we do something about [HEP-C] soon, it will kill more people
than AIDS"--Everett Koop
Front Page News Keywords: BAD TAINTED BLOOD TRAIL
HEPATITIS-C HEP-C RESOURCE
Published: STATS UPDATED DAILY Author: www.epidemic.org
(Trustees of Dartmouth College)
Posted on 11/16/1999 10:44:08 PST by Askel5
We stand at the precipice of a grave threat to our public health
It affects people from all walks of life,
in every state, in every country.
And unless we do something about it soon,
it will kill more people than AIDS.
Former U.S. Surgeon General
Important Message from Dr. Koop
C is a life-threatening, blood borne disease of the liver. It
is caused by a virus, and is far more easily transmitted than
HIV, the virus that causes AIDS. It is suspected that there
are, at present, more than 4.5 million people in the United
States that are infected with hepatitis C, and more than 200
million around the world - far more people than are infected
with HIV. Hepatitis C is rapidly becoming a global epidemic,
and this makes hepatitis C one of the greatest public health
threats faced in this century, and perhaps one of the greatest
threats to be faced in the next century.
is a disease characterized by inflammation of the liver,
usually producing swelling and, in many cases, permanent
damage to liver tissues. Liver disease strikes at the very
heart of the body's functions and processes, and can be
life-threatening. You cannot live without a liver. A number of
different agents can cause hepatitis, including infectious
diseases, chemical poisons, drugs and alcohol. Viral hepatitis
refers to a set of at least six viruses that are known to
cause hepatitis, which vary in their severity and
characteristics. These are hepatitis A (HAV), hepatitis B (HBV),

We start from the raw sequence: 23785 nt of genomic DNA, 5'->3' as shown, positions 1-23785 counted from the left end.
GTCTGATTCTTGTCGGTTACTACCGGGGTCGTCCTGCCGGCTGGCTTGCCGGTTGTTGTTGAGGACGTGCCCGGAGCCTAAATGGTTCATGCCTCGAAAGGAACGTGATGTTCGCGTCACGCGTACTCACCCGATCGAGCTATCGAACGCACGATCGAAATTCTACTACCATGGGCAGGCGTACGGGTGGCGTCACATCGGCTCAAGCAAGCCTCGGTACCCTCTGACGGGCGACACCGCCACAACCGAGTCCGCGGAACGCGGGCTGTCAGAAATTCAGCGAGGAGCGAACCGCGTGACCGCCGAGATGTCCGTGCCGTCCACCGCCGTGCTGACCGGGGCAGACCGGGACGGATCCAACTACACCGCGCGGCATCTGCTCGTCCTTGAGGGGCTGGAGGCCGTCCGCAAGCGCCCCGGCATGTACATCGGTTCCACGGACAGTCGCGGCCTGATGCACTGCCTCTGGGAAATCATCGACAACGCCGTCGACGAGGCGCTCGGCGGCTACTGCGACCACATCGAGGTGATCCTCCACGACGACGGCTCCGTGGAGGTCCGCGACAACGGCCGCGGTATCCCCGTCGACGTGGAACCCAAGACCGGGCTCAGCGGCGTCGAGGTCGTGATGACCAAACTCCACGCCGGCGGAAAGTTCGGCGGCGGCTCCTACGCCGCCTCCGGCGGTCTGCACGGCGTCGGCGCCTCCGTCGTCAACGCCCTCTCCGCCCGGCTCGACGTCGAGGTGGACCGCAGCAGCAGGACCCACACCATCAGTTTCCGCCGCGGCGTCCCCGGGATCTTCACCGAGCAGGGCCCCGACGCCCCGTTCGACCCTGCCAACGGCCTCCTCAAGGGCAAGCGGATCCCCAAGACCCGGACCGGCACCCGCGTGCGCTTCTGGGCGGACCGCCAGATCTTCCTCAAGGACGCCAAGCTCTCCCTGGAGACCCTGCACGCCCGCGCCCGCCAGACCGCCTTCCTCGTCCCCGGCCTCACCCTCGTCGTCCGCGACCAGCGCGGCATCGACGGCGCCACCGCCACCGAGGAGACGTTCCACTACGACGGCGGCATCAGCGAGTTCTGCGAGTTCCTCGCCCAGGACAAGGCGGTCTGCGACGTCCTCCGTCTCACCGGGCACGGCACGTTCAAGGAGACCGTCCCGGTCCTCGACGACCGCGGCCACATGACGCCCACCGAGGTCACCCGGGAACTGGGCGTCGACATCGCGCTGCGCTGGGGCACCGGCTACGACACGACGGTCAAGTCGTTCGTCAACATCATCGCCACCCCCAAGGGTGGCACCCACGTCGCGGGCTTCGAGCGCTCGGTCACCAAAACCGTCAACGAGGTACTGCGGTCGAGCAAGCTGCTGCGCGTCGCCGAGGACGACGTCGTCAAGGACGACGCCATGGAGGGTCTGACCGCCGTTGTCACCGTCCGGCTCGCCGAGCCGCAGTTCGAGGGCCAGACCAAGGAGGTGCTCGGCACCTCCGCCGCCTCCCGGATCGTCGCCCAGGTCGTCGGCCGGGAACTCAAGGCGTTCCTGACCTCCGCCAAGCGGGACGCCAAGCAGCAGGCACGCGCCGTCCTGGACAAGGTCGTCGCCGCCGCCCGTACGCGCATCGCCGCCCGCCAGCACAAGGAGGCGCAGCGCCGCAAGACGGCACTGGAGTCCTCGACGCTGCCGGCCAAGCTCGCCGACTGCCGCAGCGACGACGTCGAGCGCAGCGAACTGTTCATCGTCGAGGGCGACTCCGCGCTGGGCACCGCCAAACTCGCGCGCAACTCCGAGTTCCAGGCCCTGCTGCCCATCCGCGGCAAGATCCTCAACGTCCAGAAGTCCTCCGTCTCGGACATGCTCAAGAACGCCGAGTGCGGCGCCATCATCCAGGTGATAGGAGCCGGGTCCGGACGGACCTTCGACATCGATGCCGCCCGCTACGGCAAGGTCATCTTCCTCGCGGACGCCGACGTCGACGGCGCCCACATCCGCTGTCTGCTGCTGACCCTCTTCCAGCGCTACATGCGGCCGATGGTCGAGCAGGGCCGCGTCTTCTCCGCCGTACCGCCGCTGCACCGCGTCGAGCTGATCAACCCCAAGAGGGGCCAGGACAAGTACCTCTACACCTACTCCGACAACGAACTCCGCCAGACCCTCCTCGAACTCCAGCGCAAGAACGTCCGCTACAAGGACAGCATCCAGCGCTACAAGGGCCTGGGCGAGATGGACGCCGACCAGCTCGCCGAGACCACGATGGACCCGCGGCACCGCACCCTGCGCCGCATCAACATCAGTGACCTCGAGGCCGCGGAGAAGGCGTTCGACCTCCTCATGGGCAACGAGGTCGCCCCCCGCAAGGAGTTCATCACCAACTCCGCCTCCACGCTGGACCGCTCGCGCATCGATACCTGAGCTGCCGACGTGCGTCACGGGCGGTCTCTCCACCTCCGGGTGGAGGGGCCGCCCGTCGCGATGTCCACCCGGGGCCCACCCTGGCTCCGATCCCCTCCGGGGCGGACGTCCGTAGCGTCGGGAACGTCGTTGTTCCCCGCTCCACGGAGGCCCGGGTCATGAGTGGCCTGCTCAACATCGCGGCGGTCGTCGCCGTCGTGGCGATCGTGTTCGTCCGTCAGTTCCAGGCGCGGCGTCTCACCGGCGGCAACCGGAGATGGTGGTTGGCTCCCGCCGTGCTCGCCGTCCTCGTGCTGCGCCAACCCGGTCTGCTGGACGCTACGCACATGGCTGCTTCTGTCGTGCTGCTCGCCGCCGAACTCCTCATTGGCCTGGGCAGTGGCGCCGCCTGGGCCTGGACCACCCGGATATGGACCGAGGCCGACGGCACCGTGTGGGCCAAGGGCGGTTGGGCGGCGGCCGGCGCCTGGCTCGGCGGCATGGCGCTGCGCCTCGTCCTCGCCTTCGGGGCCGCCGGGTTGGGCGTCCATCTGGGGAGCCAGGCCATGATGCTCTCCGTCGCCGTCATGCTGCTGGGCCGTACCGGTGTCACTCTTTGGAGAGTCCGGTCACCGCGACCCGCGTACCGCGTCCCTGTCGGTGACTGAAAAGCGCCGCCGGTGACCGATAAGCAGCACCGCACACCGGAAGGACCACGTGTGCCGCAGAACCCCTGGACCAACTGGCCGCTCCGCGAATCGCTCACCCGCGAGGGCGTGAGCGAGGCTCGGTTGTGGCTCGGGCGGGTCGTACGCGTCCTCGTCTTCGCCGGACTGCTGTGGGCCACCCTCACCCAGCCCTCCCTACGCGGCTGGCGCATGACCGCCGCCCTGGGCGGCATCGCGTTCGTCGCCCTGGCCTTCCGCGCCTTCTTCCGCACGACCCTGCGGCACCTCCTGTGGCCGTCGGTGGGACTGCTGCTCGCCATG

hepatitis C (Hepatitis C Virus), hepatitis D (HDV), hepatitis E (HEV), and
hepatitis G (HGV). Hepatitis C can lead to serious, permanent
liver damage, and in many cases, death.
Hepatitis C (Hepatitis C Virus) virus was identified in 1989. Unlike the
other types of viral hepatitis, hepatitis C is very difficult
for the immune system to overcome. Hepatitis C is a one of a
special set of viruses, called RNA viruses, which can
outmanuever the human immune system. They do this by mutating
rapidly, often evolving faster than the immune system can
develop an effective response to them.
by RNA viruses like Hepatitis C are hard to beat - and can be
a result, most Hepatitis C infections (80-90%) become chronic
and lead to liver disease, including cirrhosis (scarring of
the liver tissues) and liver failure. Hepatitis C infection is
typically mild in its early stages, and it is rarely
recognized until it has caused significant damage to the
liver. The cycle of disease from infection to significant
liver damage can take 20 years or more.
C is believed to be transmitted only by blood. However, unlike
many other blood borne viruses virtually any source of blood
or blood products seems to be capable of carrying the virus,
even if the source is indirect - like a used razor, for
example. This makes hepatitis C far more transmissible than
most other blood borne viruses - including HIV.
transfusions account for nearly 10% of all cases of Hepatitis
C. Prior to 1990, there were no tests for hepatitis C made
against the blood supply, and since 1993, risk has been
negligible. Anyone who received a blood transfusion prior to
that time, however, is at risk for having been infected.
almost any direct or indirect exposure to infected blood can
transmit the virus. This includes I.V. drug use and poorly
sterilized medical instruments, blood spills, unbandaged cuts
or injuries, and tattooing or body piercing, as well as less
obvious sources of blood, such as shared razors or
toothbrushes, or body secretions (such as mucous) that may
contain small amounts of blood. In about 10% of all cases, no
risk factors have been identified. Heterosexual and homosexual
activity, particularly with multiple partners and in the
absence of protective measures, can also transmit the virus.
Close contact between household members has also been
vaccine against Hepatitis C may not be available for many
years to come. Without prompt intervention to care for
infected populations and prevent the spread of disease, the
death rate from hep C will surpass that from AIDS by the year
2000 - and it can only get worse.
site will offer comprehensive information concerning hepatitis
C, including tutorials on viruses, the liver, and the
epidemiology of hep C, and interactive tests and quizzes. It
will also feature stories of patients, physicians, and
researchers that are fighting this disease, and offer a number
of additional videos, games, and children's stories.